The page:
This post is the result of a conversation I had with David Doherty (3G Doctor), Dawson Costello (Medical Student Blog) and Rob Navarro (Sapior) on my birthday. I know I should have been discussing more entertaining topics but when faced by three incredibly bright and interesting people I cannot help but try and learn from them. They certainly got me thinking and any errors below are due to my thinking.
The other day I saw a Facebook status update for a medical student saying that he was “Hating patients”. When someone tried to teach the student that this was a foolish sentence to write the student said he thought no one would find his writing interesting. This is a serious error of judgement.
I am not a fan of Facebook’s founder, and one of the things that trouble me the most about the site is that it encourages a mental model of privacy but has a business model of publicity. In other words, people are comfortable sharing information because they have the impression of private conversations with friends, but fundamentally Facebook benefits from spreading your messages as far and wide as possible. This is why they ban applications that reduce the number of “friends” you have.
The comfort you should feel in Facebook is the same you should feel about picking your nose while in your car: it feels private, but everyone can see you. And with video phones, if you are famous enough, someone will record you.
In the long run, this will not be a problem for most people. First, as everyone gets caught doing something stupid in a social network website, legislation will arise to minimize the fallout, just as politicians step in when everyone makes financial mistakes by borrowing too much or saving too little. Second, and more significantly, people will be more forigiving as they see that everyone is falliable. In 2005 there was a witch hunt over a South Korean woman caught on video phone failing to clean up after her dog in a railway carriage appeared on the internet. In 2015 there will be no such recriminations, in South Korea at least, as such an incident will no longer be news.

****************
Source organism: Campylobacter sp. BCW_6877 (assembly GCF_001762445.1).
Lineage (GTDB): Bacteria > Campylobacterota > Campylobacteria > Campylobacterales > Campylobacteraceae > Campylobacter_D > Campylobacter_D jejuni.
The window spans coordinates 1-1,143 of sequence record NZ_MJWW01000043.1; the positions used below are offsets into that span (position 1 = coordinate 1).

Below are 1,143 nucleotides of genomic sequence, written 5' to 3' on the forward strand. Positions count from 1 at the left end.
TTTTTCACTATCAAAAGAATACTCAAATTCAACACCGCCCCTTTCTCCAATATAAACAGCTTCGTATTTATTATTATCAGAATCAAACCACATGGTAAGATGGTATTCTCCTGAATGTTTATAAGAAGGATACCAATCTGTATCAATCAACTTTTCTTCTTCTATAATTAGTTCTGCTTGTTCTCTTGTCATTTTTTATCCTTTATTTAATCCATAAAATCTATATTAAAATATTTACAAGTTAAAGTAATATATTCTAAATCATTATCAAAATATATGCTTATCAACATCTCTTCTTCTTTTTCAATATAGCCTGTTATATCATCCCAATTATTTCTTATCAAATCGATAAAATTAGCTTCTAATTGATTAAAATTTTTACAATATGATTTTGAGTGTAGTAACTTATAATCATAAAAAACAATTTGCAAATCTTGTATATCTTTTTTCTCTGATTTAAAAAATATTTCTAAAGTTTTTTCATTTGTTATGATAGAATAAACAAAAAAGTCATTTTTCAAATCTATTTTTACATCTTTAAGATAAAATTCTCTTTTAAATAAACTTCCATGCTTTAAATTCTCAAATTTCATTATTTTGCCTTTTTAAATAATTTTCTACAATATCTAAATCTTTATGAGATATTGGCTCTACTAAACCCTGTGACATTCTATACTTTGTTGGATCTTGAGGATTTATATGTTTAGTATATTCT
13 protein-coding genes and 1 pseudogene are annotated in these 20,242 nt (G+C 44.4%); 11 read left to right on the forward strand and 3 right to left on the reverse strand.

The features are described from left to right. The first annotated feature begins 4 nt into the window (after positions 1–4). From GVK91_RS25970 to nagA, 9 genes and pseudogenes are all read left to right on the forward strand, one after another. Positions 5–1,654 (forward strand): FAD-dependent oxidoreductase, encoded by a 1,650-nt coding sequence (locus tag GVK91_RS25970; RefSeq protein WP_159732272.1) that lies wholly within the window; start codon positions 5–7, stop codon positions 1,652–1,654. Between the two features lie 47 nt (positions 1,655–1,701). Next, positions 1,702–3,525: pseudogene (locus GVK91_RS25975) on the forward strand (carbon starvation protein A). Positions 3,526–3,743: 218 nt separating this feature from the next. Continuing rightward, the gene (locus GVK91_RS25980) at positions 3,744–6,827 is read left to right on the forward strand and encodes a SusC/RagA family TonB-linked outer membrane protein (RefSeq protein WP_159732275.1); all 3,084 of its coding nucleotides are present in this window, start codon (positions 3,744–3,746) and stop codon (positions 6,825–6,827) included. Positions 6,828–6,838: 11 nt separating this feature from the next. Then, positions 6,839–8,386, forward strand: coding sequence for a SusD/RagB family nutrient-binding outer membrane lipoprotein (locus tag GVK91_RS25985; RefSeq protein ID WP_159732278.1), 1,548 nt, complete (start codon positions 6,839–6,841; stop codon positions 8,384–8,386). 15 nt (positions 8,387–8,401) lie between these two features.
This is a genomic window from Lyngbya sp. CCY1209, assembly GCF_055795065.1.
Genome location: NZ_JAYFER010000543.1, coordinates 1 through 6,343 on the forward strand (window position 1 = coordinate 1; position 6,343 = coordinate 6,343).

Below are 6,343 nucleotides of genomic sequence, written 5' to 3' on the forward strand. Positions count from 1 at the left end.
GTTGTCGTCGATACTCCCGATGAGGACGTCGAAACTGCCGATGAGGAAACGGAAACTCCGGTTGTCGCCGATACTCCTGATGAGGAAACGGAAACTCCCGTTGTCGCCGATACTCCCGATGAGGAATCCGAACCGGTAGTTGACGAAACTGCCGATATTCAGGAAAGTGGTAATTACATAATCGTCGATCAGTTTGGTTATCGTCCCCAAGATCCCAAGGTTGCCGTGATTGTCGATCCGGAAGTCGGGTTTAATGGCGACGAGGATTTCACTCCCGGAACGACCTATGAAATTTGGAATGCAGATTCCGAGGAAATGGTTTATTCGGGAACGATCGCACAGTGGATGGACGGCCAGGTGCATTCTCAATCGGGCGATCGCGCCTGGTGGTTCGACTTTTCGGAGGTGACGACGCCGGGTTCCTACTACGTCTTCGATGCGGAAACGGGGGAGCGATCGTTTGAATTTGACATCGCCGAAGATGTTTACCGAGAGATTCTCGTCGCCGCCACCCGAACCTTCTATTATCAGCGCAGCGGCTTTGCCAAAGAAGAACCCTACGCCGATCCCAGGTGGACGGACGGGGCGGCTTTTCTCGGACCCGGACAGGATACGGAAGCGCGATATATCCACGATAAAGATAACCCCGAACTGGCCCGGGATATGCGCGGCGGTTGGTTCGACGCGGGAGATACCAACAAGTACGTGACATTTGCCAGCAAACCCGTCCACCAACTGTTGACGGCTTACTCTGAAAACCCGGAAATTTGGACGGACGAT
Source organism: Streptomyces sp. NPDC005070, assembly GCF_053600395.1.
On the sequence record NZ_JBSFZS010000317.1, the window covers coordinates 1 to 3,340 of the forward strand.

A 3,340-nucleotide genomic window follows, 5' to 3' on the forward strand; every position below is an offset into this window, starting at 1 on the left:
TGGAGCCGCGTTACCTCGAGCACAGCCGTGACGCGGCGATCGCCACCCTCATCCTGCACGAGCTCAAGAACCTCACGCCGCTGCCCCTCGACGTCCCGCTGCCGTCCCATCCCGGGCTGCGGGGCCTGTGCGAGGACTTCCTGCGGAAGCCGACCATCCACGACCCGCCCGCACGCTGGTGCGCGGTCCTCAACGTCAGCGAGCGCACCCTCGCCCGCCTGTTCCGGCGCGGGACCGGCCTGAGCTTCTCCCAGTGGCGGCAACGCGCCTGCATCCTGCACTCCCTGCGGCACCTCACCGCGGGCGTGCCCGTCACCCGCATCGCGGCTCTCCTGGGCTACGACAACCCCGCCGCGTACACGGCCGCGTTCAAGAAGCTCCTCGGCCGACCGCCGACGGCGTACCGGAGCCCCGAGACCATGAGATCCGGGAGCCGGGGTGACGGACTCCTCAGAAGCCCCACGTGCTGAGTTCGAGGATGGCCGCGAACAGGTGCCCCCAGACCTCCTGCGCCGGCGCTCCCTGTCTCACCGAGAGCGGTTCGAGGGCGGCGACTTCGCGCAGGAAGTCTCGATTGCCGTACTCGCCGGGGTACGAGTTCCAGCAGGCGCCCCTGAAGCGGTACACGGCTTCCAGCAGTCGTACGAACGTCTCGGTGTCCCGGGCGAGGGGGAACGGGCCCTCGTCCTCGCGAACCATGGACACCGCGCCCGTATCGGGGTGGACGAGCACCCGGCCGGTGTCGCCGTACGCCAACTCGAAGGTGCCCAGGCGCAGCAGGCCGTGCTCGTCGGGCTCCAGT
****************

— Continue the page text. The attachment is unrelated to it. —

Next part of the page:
But there will never be such clemency for doctors. For example, the public reaction to an NHS manager getting in touch with her friends on Friends Reunited has been severe:
Eastern and Coastal Kent PCT assistant director of strategic partnerships Caroline Davis wrote on Friends Reunited: “I now live in Dover, where I work for the NHS, bullshitting for a living, no change there then.”
I found out recently about discplinary action the trust was compelled to take. The reaction towards doctors will be even more severe. Partly this is because there are so few of us, but mainly because we have a duty to society. We receive heavily subsidized training, the public trust us with their lives, and accords us the respect of professionals.
My advice to medical students is simple: assume everything you write today will be read in 20 years’s time. John Steinbeck has a good line on this:
It seems to me that if you or I must choose between two courses of thought or action, we should remember our dying and try so to live that our death brings no pleasure on the world
What you write will definitely be availabe in that time because Google, and its more powerful successors, index and archive everything. And because storing old data costs less than the revenue from putting advertisments around those data, no matter how trivial the data seems to be. And people will definitely read what you wrote because in 20 years you will be a doctor with status in your community. Members of your community – including patients, journalists and lawyers – will regularly study your older writings to look for patterns of behaviour. Do not give them a reason to think badly of you.
If that means not using Facebook, then stop using Facebook. The privilege of being a doctor is far more significant than anything a free website can offer you.